Feb 14th 2013
By Frank Byrt
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The IRS is warning tax preparers of possible delays in processing tax returns or issuing refunds for two different forms – Schedule 8812, Child Tax Credit, and Form 8867, Paid Preparer’s Earned Income Credit Checklist – because either they have been prepared incorrectly or are incomplete.
In a QuickAlerts e-mail sent by the IRS to professional tax preparers on February 11, the IRS said, “We have observed instances in which the Schedule 8812 is attached to form 1040 and 1040A and is not filled out correctly. These instances are causing downstream processing delays.”
The IRS said it has experienced the following two conditions on Schedule 8812:
- The Schedule 8812 Part 1 checkboxes A, B, C, and D are checked when taxpayers list a dependent child with a Social Security number qualifying for child tax credit.
- The Schedule 8812 Part 1 checkboxes A, B, C, and D not being checked when taxpayers have a child with an Individual Taxpayer Identification Number (ITIN) on Form 1040 and 1040A line 6c identified as qualifying for the child tax credit in column 4.
The Schedule 8812 instructions direct the taxpayer to: "Use Part I of Schedule 8812 to document that any child for whom you entered an ITIN on Form 1040, line 6c; Form 1040A, line 6c; or Form 1040NR, line 7c; and for whom you also checked the box in column 4 of that line, is a resident of the United States because the child meets the substantial presence test and is not otherwise treated as a nonresident alien."
The IRS said it is working to implement business rules to reject the incorrectly completed returns. In the interim, the IRS is requesting that developers of tax software packages include an alert to help preparers identify inconsistencies when completing Schedule 8812 to help avoid delays in processing returns.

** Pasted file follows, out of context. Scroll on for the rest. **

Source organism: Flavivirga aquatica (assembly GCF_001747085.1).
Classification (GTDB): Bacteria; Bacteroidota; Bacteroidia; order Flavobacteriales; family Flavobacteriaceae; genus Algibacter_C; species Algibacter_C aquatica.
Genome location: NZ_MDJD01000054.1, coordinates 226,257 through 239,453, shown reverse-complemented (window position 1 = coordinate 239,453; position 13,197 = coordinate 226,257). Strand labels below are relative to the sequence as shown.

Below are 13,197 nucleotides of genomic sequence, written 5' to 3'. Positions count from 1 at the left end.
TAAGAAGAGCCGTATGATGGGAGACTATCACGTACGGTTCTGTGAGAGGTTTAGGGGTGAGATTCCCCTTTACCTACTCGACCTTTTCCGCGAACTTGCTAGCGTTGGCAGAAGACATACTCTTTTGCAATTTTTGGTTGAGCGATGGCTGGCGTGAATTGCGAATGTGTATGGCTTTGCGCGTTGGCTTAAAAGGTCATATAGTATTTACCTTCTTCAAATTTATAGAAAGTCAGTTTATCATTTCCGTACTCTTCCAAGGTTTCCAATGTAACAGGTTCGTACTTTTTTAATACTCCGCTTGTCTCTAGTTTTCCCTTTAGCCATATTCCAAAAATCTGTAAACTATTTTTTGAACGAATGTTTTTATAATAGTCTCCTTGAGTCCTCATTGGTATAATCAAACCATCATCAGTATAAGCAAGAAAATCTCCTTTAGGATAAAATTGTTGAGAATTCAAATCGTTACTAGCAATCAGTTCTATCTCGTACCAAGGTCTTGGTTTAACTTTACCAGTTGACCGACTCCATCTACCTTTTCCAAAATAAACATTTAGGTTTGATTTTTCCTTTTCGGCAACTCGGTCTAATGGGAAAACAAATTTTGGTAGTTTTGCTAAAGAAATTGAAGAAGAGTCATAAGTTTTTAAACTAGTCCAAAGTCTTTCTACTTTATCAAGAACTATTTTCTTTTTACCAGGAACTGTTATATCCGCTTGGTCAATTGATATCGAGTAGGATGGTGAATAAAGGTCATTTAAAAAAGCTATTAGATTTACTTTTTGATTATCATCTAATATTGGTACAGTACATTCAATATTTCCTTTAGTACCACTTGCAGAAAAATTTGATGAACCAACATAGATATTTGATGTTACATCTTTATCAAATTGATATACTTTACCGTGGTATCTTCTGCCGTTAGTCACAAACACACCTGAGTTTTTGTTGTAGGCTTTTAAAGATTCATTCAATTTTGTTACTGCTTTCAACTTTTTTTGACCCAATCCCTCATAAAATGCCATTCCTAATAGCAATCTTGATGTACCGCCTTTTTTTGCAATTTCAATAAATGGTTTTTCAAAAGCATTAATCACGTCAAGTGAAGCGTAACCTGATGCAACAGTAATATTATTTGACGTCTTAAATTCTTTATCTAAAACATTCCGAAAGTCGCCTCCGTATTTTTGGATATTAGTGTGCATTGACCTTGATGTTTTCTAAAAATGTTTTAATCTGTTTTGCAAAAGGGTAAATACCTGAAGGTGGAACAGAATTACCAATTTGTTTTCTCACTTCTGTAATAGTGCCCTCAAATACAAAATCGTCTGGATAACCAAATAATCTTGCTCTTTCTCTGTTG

In a separate QuickAlerts e-mail sent to tax professionals on February 4, the IRS said it "has noticed that a large number of returns with the Form 8867, Paid Preparer's Earned Income Credit Checklist, have incomplete information. Although the IRS will not reject a return if information is missing on Form 8867, these returns will be suspended causing a potential delay in refunds if the information is missing."
The IRS goes on to say, "We are asking software developers and transmitters to communicate the Form 8867 information requirements through their software and other communication channels. Specifically, when Form 8867 is present in a return and Earned Income Credit is claimed, entries for lines 22, 23, 24, 25, both parts of 26, and 27 must be present. We recommend that the software ensures these lines on Form 8867 have entries in order to avoid processing delays that could impact refunds."
In addition, the IRS is asking software companies to remind preparers they could be assessed a penalty if they fail to comply with due diligence requirements on returns claiming the Earned Income Credit.
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